Warren Buffett donated $2.8 billion of stock to charities led by the Bill & Melinda Gates Foundation after praising the couple for committing more of their time to philanthropy than other billionaires, including himself.

He turned over 20.6 million B shares of his Berkshire Hathaway Inc., according to a statement Monday.

Buffett is building Berkshire through acquisitions at age 84 while Bill Gates stepped down from Microsoft Corp. in 2000 and formed the Seattle-based foundation with his wife that same year. Buffetthas committed almost all of his wealth to philanthropy and gave about $2.8 billion last year to the five organizations. Through last year, he gave shares valued at more than $15 billion to the Gates Foundation.

“I made the deal I usually make,” Buffett said last month of his 2006 charitable pledge to the charity. “They did the work, and I sort of sat around and watched.”

Bill Gates, 59, is the richest man in the world, with a net worth of more than $80 billion, according to the Bloomberg Billionaires Index, a daily ranking of the wealthiest people. Gates and Buffett, the second-richest man in the U.S., have sought through their Giving Pledge to encourage other billionaires to share their fortunes.

Cows, Condoms

The Gates Foundation has made more than $30 billion in grants for causes such as health in the developing world and education in the U.S. The charity has sought to promote innovation and has also funded smaller, offbeat projects including the development of condoms that are more enjoyable to use and human-scented cows that can divert insects from people.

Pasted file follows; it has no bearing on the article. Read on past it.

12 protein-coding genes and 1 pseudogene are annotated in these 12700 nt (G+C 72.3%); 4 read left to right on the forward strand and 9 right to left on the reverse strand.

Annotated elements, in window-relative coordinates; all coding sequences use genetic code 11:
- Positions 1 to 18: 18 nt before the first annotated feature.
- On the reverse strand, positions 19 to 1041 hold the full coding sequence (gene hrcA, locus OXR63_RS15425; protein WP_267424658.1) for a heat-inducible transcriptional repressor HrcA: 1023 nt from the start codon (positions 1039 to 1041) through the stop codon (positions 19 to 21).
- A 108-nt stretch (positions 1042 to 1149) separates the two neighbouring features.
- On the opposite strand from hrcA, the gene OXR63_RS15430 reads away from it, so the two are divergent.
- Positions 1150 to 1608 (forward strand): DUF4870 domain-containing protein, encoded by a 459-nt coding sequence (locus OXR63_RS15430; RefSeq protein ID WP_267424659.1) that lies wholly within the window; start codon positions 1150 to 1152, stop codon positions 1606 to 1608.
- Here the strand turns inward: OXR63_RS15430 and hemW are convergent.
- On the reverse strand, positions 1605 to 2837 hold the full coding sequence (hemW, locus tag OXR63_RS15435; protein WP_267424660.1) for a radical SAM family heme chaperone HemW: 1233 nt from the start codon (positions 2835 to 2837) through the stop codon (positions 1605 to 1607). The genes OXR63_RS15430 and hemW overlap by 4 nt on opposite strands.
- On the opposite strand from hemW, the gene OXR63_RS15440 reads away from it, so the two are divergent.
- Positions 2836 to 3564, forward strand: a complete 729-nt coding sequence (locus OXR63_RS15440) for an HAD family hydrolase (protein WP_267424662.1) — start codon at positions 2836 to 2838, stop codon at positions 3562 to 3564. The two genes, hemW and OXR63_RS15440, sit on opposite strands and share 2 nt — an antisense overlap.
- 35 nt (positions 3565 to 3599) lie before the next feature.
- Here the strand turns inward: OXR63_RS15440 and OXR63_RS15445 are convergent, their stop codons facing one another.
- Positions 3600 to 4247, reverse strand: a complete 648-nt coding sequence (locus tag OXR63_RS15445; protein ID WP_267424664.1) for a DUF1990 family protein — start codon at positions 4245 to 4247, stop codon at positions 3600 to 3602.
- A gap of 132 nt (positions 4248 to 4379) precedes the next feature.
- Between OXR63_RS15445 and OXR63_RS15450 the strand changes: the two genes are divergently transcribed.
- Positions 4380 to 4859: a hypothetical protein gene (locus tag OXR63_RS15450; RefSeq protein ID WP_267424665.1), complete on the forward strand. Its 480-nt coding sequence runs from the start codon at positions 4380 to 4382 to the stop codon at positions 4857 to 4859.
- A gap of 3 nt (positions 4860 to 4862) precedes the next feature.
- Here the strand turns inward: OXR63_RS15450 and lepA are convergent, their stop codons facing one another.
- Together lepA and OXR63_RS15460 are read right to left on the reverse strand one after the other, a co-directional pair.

The Gateses stand out from other wealthy donors “because of the personal time and effort and brain power” that they devote to causes around the world, Buffett said at a philanthropy summit in June sponsored by Forbes.

“They have been spending 50 hours a week, maybe averaging 60 hours,” Buffett said.“They are actually giving their lives to it as well as their fortunes.”

Buffett, a trustee of the foundation, said the couple are more involved in their causes than other philanthropists he’s studied, including Andrew Carnegie, William Hewlett, David Packard, and Henry Ford.